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Kurt Vonnegut claimed that his prettiest contribution to culture wasn’t a popular novel like “Cat’s Cradle” or “Slaughterhouse-Five,” but a largely forgotten master’s thesis he wrote while studying anthropology at the University of Chicago. The thesis argued that a main character has ups and downs that can be graphed to reveal the taxonomy of a story, as well as something about the culture it comes from. “The fundamental idea is that stories have shapes which can be drawn on graph paper, and that the shape of a given society’s stories is at least as interesting as the shape of its pots or spearheads,” Vonnegut said.
In addition to churning out novels, Vonnegut was deeply interested in the practice of writing. The tips he wrote for other writers – including “How to write with style” and “Eight rules for writing fiction” — are concise, funny, and still very useful.
Tag Archives | Books
Can books afford to be so picky about who reads them? Yahoo investigates:
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You might not want to admit it, but deep down every bookstore shopper knows that picking a new book to read is a fairly superficial process. We’re tuned to judge books by their covers, despite the advice of clichés. But what happens when the tables are turned, and the covers are judging us?
This is the question at hand for Thijs Biersteker, a Dutch artist who created a book that uses facial recognition to decide whether you are worthy of reading it. As demonstrated in the video below, the book scans your face for your emotional state; if it senses that you are either too excited or in a sour mode, it will lock itself shut, preventing you from reading in the wrong frame of mind.
It works like this: You first align your face with the book’s built-in screen, which intentionally resembles the face of a robot out of Fritz Lang‘s 1927 dystopian film Metropolis.
In case you hadn’t heard, there will finally be a second book from Harper Lee, the famously reclusive author of To Kill a Mockingbird. It’s called Go Set A Watchman and the events it depicts take place after those in To Kill a Mockingbird, although it was actually written first according to the New York Times:
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…On Tuesday, Ms. Lee’s publisher announced its plans to release that novel, recently rediscovered, which Ms. Lee completed in the mid-1950s, before she wrote “To Kill A Mockingbird.” The 304-page book, “Go Set a Watchman,” takes place 20 years later in the same fictional town, Maycomb, Ala., and unfolds as Jean Louise Finch, or Scout, the feisty child heroine of “To Kill a Mockingbird,” returns to visit her father. The novel, which is scheduled for release this July, tackles the racial tensions brewing in the South in the 1950s and delves into the complex relationship between father and daughter.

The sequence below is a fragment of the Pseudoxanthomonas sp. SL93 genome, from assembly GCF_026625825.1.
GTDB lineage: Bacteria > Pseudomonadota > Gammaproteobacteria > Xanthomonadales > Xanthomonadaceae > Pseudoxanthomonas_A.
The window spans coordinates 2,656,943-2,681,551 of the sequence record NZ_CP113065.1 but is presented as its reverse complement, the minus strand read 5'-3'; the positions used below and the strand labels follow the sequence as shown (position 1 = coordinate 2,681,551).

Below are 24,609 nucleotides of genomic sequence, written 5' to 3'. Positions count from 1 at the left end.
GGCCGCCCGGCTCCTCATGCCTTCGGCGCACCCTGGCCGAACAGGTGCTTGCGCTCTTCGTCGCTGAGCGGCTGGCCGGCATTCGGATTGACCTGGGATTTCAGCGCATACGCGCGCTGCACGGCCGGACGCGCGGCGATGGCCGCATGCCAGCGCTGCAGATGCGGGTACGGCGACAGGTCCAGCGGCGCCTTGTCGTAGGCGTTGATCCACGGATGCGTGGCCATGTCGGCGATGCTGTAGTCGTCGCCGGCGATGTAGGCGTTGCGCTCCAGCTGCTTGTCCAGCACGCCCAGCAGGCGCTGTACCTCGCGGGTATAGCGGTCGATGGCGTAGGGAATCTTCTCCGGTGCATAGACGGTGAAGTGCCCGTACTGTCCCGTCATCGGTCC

I know how much everyone loves to call out fallacious arguments — especially on the Internet. So here’s a book illustrating and detailing some of the better known logical fallacies. You can read it in its entirety for free at the website or buy the hardcover book.
According to the author, Ali Almossawi:
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I go on two solitary walks every day. There is a small park off the Embarcadero that is tucked away in a quiet spot. It has a pleasant stream flowing through it and an unassuming bench beside that stream. I have made walking to that frail bench a ritual, and the half an hour or so spent daydreaming on it amid the cool San Francisco breeze, an article of faith.
It was on a day in October of last year when, during one of those quiet moments on that bench, I recalled my college years and how outspoken I happened to be during them, an observation only made interesting by the fact that I have since turned into the quietest of beings.
Yet another intriguing Charles Bukowski letter. I think I still prefer the letter he wrote to his publisher, John Martin. But this one is also a gem.
A library in Holland banned Bukowski’s book, Tales of Ordinary Madness. Well Bukowski apparently felt the need to not exactly defend his writing, but to explain how honored he was to have written something so prolific. Though, he rightfully condemns the librarian’s censorship.
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Dear Hans van den Broek:
Thank you for your letter telling me of the removal of one of my books from the Nijmegen library. And that it is accused of discrimination against black people, homosexuals and women. And that it is sadism because of the sadism.
The thing that I fear discriminating against is humor and truth.
If I write badly about blacks, homosexuals and women it is because of these who I met were that. There are many “bads”–bad dogs, bad censorship; there are even “bad” white males.